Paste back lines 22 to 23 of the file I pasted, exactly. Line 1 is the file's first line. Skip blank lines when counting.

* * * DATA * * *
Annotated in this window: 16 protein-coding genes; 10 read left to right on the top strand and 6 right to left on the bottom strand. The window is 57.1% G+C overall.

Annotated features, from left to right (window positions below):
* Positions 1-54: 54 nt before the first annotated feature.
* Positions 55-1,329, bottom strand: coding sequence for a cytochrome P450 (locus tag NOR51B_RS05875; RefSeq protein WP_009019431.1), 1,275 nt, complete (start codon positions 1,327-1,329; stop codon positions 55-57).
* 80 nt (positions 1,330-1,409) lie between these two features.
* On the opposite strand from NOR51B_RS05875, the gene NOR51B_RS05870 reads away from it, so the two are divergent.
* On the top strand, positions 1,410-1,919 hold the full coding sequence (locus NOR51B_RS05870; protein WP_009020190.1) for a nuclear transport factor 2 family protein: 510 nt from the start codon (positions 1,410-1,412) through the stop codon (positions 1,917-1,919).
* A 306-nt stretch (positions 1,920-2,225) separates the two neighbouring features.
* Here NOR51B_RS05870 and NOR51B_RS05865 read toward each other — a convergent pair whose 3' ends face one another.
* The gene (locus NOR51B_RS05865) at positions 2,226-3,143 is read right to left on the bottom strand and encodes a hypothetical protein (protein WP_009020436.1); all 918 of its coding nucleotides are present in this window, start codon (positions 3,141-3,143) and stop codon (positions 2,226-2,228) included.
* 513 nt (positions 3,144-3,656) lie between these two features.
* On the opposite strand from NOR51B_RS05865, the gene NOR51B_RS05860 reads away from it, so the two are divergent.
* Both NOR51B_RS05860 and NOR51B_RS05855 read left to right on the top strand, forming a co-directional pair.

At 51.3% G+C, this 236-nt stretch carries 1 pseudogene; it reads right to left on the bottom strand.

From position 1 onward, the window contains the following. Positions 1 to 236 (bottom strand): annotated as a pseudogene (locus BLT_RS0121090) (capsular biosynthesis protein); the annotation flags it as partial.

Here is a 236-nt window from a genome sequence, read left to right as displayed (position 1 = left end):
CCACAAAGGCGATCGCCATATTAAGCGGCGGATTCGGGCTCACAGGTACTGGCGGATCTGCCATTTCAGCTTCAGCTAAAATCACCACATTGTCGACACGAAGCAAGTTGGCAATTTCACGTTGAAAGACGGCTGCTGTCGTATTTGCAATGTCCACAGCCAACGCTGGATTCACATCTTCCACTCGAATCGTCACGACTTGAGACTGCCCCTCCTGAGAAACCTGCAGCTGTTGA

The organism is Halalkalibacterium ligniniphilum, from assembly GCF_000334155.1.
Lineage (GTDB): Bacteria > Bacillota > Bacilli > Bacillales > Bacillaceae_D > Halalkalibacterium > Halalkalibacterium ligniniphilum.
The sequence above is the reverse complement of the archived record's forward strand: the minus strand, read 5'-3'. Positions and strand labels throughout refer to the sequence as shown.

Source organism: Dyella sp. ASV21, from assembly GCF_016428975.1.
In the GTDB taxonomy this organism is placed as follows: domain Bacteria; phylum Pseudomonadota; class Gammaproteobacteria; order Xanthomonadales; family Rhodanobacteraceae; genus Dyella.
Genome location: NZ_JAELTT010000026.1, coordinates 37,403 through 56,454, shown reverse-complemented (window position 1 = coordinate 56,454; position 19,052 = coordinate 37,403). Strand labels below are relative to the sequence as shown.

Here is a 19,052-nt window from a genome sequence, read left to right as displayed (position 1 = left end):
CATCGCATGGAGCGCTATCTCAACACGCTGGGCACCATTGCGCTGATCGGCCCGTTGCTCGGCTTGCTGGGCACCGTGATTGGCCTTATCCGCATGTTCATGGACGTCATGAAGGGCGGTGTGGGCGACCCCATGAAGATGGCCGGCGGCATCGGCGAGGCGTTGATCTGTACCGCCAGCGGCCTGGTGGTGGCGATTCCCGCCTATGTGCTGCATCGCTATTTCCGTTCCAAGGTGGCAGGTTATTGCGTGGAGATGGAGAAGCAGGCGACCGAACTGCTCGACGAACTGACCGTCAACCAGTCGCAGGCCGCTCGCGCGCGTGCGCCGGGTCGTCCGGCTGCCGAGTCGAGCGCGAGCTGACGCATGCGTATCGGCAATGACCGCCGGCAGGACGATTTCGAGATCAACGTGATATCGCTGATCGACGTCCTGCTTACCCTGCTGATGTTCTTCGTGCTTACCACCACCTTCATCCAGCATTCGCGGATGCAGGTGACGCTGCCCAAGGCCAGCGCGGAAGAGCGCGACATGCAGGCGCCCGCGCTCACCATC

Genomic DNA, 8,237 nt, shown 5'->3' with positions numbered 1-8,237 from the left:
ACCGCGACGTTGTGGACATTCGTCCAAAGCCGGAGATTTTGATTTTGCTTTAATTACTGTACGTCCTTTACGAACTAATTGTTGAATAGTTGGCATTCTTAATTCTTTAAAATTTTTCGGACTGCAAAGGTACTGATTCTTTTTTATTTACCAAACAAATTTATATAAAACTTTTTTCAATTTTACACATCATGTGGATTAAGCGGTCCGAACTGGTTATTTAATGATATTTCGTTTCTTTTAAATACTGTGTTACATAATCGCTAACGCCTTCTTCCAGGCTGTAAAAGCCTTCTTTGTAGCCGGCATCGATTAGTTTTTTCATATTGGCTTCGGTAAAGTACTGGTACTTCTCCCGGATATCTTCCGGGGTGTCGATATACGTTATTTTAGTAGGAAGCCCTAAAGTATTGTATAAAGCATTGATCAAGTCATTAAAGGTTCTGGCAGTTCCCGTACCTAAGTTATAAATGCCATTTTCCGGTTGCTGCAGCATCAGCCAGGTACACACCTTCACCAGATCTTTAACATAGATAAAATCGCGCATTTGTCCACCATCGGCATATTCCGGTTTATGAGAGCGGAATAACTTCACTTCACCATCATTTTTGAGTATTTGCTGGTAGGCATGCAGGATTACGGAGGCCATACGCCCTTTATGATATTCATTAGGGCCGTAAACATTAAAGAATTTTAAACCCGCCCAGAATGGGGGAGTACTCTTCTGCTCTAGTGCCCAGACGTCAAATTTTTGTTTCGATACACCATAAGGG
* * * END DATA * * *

In the GTDB taxonomy this organism is placed as follows: domain Bacteria; phylum Pseudomonadota; class Gammaproteobacteria; order Xanthomonadales; family Rhodanobacteraceae; genus Dyella.
Genome location: NZ_JAELTT010000026.1, coordinates 37,403 through 56,454, shown reverse-complemented (window position 1 = coordinate 56,454; position 19,052 = coordinate 37,403). Strand labels below are relative to the sequence as shown.